There's not much noise being made about the race as far as I've seen, unless of course you are reading Salinas's consultant Marc Campos's Daily Yammering. But DC9 gives us those fundraising numbers which show that Hernandez leads in fundraising and cash on hand, something that Salinas has none of which isn't the best place to be in this type of election.

Anyone hearing anything from out in the district?

October 11, 2005

Has the Man got you down?

By Jim Dallas

So... the University of Houston and the City of Houston fail to provide enough parking spots for people, and then send out friendly notices like this (not to me, but to the students generally):

We have just received word from UHPD that the City of Houston will be ticketing and towing cars that are parked on Calhoun on the theory that they are parked illegally on a city street. Several additional facts: (1) You should probably move your car immediately if you are parked there; getting towed is very expensive and no fun; (2) UHPD wants to make clear that it did not instigate this action and does not have control over parking on this public street; (3) the Law Center has zero control over this matter. Please spread the word.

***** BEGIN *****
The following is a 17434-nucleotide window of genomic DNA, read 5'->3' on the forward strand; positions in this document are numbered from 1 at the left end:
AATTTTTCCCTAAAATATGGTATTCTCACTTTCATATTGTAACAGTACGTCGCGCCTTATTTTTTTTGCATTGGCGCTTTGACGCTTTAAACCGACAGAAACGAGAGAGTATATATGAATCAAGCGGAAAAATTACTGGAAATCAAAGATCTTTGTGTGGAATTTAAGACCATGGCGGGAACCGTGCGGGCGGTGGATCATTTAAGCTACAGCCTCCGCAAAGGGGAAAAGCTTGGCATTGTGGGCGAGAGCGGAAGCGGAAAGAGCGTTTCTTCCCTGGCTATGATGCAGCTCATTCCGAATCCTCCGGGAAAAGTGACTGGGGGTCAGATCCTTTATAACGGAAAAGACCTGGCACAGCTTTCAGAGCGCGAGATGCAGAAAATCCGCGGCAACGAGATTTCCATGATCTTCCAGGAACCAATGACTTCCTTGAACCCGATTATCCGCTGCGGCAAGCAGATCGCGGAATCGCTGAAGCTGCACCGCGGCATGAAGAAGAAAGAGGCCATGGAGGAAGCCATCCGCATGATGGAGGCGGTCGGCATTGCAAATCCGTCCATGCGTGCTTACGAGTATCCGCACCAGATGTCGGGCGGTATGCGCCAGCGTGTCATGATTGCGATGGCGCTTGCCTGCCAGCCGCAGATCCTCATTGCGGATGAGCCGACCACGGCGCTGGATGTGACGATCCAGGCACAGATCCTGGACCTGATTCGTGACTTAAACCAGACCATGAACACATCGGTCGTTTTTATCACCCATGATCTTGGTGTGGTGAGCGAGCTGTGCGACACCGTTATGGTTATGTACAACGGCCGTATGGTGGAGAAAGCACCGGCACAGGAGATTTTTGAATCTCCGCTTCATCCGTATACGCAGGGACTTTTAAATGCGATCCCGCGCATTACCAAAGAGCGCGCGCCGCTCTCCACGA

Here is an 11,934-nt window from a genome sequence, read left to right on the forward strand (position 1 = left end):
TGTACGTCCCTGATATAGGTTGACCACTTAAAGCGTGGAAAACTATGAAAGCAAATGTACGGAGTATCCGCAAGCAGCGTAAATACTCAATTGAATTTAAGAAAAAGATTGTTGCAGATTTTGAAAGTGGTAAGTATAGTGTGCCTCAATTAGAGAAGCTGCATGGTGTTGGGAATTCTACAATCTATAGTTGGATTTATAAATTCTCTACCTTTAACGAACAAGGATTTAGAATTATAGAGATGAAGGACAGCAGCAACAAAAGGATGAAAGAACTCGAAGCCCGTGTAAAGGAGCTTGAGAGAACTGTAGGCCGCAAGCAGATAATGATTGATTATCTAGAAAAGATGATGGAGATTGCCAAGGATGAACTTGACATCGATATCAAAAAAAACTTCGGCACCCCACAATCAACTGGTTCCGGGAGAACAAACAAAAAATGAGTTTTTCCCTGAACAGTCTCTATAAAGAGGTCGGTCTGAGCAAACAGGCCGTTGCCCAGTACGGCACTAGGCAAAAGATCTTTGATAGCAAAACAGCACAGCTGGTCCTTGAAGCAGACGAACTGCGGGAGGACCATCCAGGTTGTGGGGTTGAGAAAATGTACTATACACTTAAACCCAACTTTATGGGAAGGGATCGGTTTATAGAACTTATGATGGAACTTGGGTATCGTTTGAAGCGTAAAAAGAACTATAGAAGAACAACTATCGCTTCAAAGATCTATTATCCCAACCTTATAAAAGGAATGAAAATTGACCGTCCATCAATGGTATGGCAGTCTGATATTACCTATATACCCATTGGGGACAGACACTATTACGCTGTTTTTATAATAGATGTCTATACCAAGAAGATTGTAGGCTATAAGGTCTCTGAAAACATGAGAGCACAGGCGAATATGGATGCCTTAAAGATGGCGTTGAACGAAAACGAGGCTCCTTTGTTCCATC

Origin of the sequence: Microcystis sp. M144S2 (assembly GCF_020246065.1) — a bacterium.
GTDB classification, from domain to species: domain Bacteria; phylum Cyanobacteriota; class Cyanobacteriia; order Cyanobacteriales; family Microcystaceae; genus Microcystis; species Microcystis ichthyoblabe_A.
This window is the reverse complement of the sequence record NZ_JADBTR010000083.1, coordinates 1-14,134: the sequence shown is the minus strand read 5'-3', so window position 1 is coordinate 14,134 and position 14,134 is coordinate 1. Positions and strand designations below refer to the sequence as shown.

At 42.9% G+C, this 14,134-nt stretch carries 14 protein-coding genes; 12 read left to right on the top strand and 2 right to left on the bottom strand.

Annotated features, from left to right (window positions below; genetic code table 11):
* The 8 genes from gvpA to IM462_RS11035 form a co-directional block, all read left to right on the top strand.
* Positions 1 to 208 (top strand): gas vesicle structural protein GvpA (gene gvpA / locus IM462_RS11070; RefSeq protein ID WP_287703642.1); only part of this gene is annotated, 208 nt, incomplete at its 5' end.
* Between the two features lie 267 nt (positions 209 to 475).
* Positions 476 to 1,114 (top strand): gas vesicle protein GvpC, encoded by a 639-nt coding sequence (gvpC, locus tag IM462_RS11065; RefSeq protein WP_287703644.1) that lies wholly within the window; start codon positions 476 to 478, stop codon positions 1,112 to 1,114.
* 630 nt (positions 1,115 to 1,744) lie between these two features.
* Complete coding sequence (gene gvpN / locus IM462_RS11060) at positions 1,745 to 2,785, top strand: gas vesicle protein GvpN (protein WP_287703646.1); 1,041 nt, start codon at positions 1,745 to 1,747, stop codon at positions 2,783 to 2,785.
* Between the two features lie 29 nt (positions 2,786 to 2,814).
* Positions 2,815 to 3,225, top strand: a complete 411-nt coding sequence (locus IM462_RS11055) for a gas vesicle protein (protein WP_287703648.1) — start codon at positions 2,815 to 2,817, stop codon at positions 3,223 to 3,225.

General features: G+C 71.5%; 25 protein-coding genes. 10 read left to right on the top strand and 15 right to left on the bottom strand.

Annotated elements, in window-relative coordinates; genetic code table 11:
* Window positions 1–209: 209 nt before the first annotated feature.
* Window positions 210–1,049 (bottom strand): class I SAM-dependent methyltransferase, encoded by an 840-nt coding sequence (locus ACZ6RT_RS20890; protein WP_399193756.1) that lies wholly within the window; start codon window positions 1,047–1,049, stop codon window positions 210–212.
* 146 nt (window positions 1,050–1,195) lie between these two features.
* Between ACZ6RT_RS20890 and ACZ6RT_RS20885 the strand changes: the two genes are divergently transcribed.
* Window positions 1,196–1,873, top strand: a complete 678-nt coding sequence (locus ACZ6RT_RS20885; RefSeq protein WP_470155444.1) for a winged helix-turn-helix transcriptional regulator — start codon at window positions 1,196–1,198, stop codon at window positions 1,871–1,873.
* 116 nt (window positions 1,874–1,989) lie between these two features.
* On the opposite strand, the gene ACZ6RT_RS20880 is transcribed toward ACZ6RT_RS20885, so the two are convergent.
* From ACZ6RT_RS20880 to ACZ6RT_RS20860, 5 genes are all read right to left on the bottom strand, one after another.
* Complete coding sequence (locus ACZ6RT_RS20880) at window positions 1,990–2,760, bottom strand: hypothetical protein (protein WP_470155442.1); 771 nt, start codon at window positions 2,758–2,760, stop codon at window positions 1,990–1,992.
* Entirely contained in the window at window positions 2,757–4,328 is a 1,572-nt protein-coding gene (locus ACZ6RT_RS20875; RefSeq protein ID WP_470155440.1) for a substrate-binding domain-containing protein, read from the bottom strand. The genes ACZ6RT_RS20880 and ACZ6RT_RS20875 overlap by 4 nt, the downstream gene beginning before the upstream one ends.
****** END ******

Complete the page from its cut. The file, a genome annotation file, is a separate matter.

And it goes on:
Although this isn't exactly FEMA-esque, "you're doing a heck of a good job Brownie" insanity, it still is pretty upsetting.

September 25, 2005

Houston Chron Goes No on Amendment 2

By Karl-Thomas Musselman

Color me suprised. The Houston Chronicle in an op-ed piece today endorses a NO vote on Proposition 2 (the discriminatory texas marriange amendment).

This November, Texans will vote on Proposition 2, a proposed constitutional amendment that would silence further reflection on these important issues. The referendum language defines marriage as the union of one man and one woman. Texas law already outlaws same-sex marriage. Should voters approve this amendment, it would change nothing in the law. It lacks any purpose other than to enshrine bigotry in the Texas Constitution.

But the amendment also bans the state, or any political subdivision, from creating or recognizing any legal status "identical or similar to marriage." Impeding protections for relationships that are even "identical or similar to marriage" is a crude assault on an existing truth. Throughout the state, same-sex couples are thriving, raising children, volunteering in the community and supporting each other financially. Withholding protections for these family units cruelly jeopardizes their ability to take care of themselves and their children.